In this text, the authors offer the first contribution to the history of Jews who lived in the Sicilian city of Salemi for about a century and a half, from 1349 - the first document attesting the presence of Jews in that town - until the expulsion of 1492. Although several documents relating to the Jewish community of this city have been reported, both in the Diplomatic Code of the Jews of Sicily compiled by the Lagumina Brothers and in the vast repertoire of eighteen volumes The Jews of Sicily edited by Shlomo Simonsohn, there was no specific study so far dedicated to the Jews of Salemi. A new search recently carried out by the authors in Salemi’s Notarial Archive has thrown new light on the life of this Jewish community. From some documents we know that on the eve of the expulsion, Salemi’s Jews had reached the number of about 150 people, a small group in comparison to the larger number of Jews living in Sicily at that time, namely between 20,000 and 30,000. The small community had the kosher slaughterhouse and a cemetery, and was organized into a collegium judeorum led by leaders or in Sicilian proti, and by a General Sicilian Judge named Dienchelele (from Hebrew Dayan kelal) role, covered in Salemi by Maurice de Bonavoglia. Yona de Yona bought a synagogue - in Sicilian called meskita (from Arabic Mosque) – with a ritual bath or Miqweh. As usual practice, in the year of the expulsion 1492, the synagogue was transformed into the church of Santa Maria della Catena. The main economic activities of Salemi’s Jews, as that of Sicily in general, were the production and sale of wheat, cheese and cloth, and the trade of horses. Some Jews were moneylenders, practicing the loan on interest, like the Yonah and Gabrieli families. On September 27 1437, Salemi Aron ben Gershon Abu al-Rabi was present, he was a leading scholar and commentator of Rashi’s commentary. After the expulsion, several families of Salemi’s Jewish aristocracy moved to the Kingdom of Naples and to other regions of southern Italy.

JUDAICA TERRE SALEM. GLI EBREI A SALEMI NELLE FONTI NOTARILI DEI SECOLI XIV E XV / Balsamo, Miriam; Perani, Mauro; Scandaliato, Angela. - In: MATERIA GIUDAICA. - ISSN 2282-4499. - STAMPA. - XXII:(2017), pp. 87-118.

JUDAICA TERRE SALEM. GLI EBREI A SALEMI NELLE FONTI NOTARILI DEI SECOLI XIV E XV

BALSAMO, MIRIAM;PERANI, MAURO;
2017

Abstract

In this text, the authors offer the first contribution to the history of Jews who lived in the Sicilian city of Salemi for about a century and a half, from 1349 - the first document attesting the presence of Jews in that town - until the expulsion of 1492. Although several documents relating to the Jewish community of this city have been reported, both in the Diplomatic Code of the Jews of Sicily compiled by the Lagumina Brothers and in the vast repertoire of eighteen volumes The Jews of Sicily edited by Shlomo Simonsohn, there was no specific study so far dedicated to the Jews of Salemi. A new search recently carried out by the authors in Salemi’s Notarial Archive has thrown new light on the life of this Jewish community. From some documents we know that on the eve of the expulsion, Salemi’s Jews had reached the number of about 150 people, a small group in comparison to the larger number of Jews living in Sicily at that time, namely between 20,000 and 30,000. The small community had the kosher slaughterhouse and a cemetery, and was organized into a collegium judeorum led by leaders or in Sicilian proti, and by a General Sicilian Judge named Dienchelele (from Hebrew Dayan kelal) role, covered in Salemi by Maurice de Bonavoglia. Yona de Yona bought a synagogue - in Sicilian called meskita (from Arabic Mosque) – with a ritual bath or Miqweh. As usual practice, in the year of the expulsion 1492, the synagogue was transformed into the church of Santa Maria della Catena. The main economic activities of Salemi’s Jews, as that of Sicily in general, were the production and sale of wheat, cheese and cloth, and the trade of horses. Some Jews were moneylenders, practicing the loan on interest, like the Yonah and Gabrieli families. On September 27 1437, Salemi Aron ben Gershon Abu al-Rabi was present, he was a leading scholar and commentator of Rashi’s commentary. After the expulsion, several families of Salemi’s Jewish aristocracy moved to the Kingdom of Naples and to other regions of southern Italy.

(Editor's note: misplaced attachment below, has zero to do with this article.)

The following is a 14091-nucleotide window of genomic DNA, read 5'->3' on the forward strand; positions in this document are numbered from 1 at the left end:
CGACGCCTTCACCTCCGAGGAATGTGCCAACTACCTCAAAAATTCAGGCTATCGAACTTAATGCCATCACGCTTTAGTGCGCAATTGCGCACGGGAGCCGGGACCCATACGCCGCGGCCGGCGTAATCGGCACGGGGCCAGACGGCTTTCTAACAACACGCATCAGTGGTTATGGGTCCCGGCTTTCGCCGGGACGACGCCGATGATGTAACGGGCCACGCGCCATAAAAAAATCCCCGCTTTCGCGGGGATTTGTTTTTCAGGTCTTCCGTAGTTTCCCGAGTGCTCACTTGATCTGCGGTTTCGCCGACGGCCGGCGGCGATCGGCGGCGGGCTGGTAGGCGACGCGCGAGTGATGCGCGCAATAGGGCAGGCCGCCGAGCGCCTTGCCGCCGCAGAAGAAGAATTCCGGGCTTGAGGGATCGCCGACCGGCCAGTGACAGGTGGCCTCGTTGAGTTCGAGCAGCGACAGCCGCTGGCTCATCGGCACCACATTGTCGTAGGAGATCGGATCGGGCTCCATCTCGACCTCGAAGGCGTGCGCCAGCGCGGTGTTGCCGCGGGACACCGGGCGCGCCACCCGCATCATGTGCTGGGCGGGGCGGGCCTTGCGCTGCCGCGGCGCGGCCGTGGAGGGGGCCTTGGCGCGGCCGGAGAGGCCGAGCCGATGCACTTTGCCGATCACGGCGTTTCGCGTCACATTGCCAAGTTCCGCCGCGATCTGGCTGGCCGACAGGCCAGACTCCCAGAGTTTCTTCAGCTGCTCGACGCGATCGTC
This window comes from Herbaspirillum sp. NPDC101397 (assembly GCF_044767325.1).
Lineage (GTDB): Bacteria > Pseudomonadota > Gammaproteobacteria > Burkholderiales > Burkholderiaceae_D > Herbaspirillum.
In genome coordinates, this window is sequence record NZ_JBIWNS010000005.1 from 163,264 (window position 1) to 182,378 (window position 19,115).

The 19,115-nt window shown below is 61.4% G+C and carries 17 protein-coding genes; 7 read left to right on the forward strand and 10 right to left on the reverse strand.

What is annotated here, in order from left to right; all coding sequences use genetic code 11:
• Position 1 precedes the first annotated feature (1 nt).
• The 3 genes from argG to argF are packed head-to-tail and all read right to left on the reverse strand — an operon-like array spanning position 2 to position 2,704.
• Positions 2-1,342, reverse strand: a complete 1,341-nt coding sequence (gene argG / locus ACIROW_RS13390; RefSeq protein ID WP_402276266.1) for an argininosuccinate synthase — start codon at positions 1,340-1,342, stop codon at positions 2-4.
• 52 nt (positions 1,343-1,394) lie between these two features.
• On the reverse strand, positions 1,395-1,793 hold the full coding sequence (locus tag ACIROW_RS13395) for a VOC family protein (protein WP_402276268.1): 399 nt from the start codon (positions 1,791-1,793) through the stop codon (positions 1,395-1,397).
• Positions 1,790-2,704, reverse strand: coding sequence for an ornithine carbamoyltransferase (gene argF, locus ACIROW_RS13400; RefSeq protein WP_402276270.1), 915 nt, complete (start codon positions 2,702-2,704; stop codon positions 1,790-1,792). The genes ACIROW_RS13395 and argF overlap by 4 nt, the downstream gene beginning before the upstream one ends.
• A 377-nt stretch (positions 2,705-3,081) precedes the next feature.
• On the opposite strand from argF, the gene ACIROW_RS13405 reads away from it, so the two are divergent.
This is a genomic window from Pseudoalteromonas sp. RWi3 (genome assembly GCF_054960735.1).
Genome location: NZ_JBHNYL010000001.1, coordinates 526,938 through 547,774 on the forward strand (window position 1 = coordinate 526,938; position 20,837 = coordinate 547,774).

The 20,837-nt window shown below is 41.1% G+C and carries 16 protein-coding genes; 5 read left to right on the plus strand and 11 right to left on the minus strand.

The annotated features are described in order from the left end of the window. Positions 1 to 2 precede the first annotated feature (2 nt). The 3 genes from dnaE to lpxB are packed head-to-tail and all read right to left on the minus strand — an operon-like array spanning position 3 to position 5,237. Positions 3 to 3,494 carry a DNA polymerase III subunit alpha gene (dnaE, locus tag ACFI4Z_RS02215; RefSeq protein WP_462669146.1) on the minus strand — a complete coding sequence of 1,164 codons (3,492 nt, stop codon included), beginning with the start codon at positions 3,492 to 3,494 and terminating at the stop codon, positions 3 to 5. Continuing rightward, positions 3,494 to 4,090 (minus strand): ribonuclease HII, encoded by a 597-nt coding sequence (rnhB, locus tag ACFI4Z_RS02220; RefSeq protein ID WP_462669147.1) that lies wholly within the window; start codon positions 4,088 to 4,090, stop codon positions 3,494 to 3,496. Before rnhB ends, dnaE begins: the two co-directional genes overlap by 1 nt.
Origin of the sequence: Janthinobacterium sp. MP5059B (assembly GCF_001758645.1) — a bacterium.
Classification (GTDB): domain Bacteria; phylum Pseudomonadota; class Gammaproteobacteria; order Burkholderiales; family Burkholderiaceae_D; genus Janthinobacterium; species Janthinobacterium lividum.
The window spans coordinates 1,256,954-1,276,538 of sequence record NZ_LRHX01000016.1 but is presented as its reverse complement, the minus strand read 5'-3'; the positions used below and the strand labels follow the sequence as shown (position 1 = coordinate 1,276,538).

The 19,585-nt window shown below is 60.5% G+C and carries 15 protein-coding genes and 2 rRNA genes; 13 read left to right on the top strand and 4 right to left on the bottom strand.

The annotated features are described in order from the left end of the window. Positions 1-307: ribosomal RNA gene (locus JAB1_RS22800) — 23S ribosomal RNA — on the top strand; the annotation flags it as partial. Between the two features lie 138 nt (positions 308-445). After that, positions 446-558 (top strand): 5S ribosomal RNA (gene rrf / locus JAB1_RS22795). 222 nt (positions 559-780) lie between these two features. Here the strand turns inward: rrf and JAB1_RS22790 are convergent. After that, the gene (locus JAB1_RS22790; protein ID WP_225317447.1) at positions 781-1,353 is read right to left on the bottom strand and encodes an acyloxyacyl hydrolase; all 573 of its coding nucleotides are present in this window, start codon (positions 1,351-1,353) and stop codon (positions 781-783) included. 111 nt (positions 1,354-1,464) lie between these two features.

2017
JUDAICA TERRE SALEM. GLI EBREI A SALEMI NELLE FONTI NOTARILI DEI SECOLI XIV E XV / Balsamo, Miriam; Perani, Mauro; Scandaliato, Angela. - In: MATERIA GIUDAICA. - ISSN 2282-4499. - STAMPA. - XXII:(2017), pp. 87-118.
Balsamo, Miriam; Perani, Mauro; Scandaliato, Angela
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Utilizza questo identificativo per citare o creare un link a questo documento: https://hdl.handle.net/11585/606610
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